Air Force Expands Drug Test
In a move that will most likely be mirrored by the rest of the working force, the Air Force and other military services will expand their drug testing to include testing for commonly abused prescription drugs beginning May 1, 2012. Major General Thomas W. Travis, Deputy Air Force Surgeon General claims the “abuse of prescription drugs is the fastest growing drug problem in the United States, and unfortunately, this trend is reflected in the military services.”
This is just another signal of how serious the prescription pill problem is in our culture today. Pain medications like Vicodin, Percocet, Oxycodone, and Morphine are now commonly abused by people who are not prescribed the drugs, and this can lead to an extreme addiction or physical dependence on the drugs. The pills can be taken orally, or the pills may be crushed and the powder snorted or injected. A number of overdose deaths have resulted from the latter routes of administration, particularly with the drug OxyContin, which was designed to be a slow-release formulation. Snorting or injecting crushed pills results in a rapid release of the drug into the bloodstream, exposing the person to high doses and causing many of the reported overdose reactions.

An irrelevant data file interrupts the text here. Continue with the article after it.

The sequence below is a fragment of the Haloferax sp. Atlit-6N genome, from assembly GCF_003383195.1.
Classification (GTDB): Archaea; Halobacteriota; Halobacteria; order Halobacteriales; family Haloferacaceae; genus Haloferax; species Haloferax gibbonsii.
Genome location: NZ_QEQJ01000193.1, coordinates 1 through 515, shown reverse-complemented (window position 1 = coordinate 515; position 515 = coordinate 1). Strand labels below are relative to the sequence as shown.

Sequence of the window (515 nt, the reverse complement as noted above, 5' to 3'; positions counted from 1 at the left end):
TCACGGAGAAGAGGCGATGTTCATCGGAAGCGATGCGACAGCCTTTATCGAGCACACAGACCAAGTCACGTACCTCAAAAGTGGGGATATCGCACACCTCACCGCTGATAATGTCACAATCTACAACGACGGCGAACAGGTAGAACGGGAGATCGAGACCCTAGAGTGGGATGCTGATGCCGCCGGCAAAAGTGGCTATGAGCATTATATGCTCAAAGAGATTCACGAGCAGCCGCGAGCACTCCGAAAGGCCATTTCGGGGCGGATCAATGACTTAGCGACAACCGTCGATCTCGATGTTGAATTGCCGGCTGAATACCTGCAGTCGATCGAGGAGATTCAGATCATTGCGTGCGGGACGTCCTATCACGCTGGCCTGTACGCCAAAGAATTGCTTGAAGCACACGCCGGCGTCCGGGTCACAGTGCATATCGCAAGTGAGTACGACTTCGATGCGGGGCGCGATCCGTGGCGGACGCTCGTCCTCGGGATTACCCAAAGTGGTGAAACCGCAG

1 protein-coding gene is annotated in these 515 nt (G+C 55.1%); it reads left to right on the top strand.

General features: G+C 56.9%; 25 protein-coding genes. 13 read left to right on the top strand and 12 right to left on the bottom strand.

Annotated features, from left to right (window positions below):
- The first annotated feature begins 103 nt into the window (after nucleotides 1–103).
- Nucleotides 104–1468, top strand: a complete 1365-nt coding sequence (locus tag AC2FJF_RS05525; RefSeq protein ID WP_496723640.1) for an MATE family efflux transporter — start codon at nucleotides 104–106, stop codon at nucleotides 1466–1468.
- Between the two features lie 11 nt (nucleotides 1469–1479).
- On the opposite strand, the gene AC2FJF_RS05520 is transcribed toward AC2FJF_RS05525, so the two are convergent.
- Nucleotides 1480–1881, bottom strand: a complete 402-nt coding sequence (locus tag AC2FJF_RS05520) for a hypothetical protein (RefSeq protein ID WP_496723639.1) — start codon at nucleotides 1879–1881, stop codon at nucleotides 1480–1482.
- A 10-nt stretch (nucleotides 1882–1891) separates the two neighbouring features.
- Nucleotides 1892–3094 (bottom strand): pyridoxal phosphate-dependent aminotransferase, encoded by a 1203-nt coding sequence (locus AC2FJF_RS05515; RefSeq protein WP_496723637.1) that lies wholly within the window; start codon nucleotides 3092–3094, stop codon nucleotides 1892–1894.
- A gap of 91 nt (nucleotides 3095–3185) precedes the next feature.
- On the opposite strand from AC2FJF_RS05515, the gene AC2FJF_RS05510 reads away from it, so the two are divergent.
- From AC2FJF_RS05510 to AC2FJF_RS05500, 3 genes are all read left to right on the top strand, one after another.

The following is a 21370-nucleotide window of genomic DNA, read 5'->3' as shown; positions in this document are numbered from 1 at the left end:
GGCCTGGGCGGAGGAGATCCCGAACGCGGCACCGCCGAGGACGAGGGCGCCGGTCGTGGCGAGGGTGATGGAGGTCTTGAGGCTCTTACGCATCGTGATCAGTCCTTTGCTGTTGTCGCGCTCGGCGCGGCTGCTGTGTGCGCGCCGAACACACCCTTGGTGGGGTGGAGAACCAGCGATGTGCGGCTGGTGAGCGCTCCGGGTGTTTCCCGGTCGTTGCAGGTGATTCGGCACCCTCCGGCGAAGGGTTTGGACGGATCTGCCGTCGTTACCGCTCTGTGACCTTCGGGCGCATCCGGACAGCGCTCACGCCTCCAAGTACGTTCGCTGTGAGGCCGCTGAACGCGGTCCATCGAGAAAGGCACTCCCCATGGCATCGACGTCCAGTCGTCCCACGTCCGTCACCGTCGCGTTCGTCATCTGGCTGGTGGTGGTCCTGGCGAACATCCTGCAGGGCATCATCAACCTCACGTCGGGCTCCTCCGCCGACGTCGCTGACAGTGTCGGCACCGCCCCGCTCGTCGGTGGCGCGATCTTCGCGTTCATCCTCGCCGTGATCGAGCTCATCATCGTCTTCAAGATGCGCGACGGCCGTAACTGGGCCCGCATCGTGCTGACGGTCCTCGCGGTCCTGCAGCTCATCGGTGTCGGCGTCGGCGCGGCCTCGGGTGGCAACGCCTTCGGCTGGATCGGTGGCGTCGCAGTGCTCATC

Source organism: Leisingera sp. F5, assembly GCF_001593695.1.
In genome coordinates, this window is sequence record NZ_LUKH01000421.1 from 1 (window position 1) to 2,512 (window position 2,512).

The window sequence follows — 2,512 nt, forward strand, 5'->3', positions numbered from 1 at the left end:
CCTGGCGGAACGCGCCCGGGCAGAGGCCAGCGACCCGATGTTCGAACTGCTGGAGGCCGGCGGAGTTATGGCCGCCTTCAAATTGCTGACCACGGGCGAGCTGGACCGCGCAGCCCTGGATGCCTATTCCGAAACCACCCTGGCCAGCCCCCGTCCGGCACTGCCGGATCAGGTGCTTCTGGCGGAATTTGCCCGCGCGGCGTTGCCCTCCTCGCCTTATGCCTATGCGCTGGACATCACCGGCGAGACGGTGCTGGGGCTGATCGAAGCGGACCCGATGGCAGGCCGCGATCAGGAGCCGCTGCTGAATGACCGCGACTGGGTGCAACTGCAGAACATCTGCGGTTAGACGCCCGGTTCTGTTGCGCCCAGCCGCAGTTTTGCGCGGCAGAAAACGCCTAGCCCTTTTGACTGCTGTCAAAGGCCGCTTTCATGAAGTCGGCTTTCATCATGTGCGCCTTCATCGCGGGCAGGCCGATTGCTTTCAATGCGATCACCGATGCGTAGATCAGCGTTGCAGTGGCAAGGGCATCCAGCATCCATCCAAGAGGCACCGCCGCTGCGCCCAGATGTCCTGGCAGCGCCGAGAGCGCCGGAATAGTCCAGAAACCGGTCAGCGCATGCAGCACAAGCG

Repeated exposure to prescription pills causes the body to adapt, sometimes resulting in tolerance (that is, more of the drug is needed to achieve the desired effect compared to when it was first prescribed) and withdrawal symptoms upon abrupt cessation of drug use. But individuals who abuse or are addicted to prescription medications can be treated. Initially, they may need to undergo medically supervised detoxification to help reduce withdrawal symptoms—however, that is just the first step. Options for effectively treating addiction to prescription pills are drawn from research on treating heroin addiction. Behavioral treatments combined with medications have proven effective. Finding the right treatment center can make all the difference for a patient because certain standard programs may not work. At Seabrook House, patients can take comfort in knowing that we structure individually inspired detox and rehab programs in order to fit the needs of each unique patient. Seabrook House has rehab facilities located in New Jersey (NJ) and Pennsylvania (PA) and also an outpatient office in New York (NY). Contact Seabrook House today with any questions about prescription pill abuse, addiction, or treatment.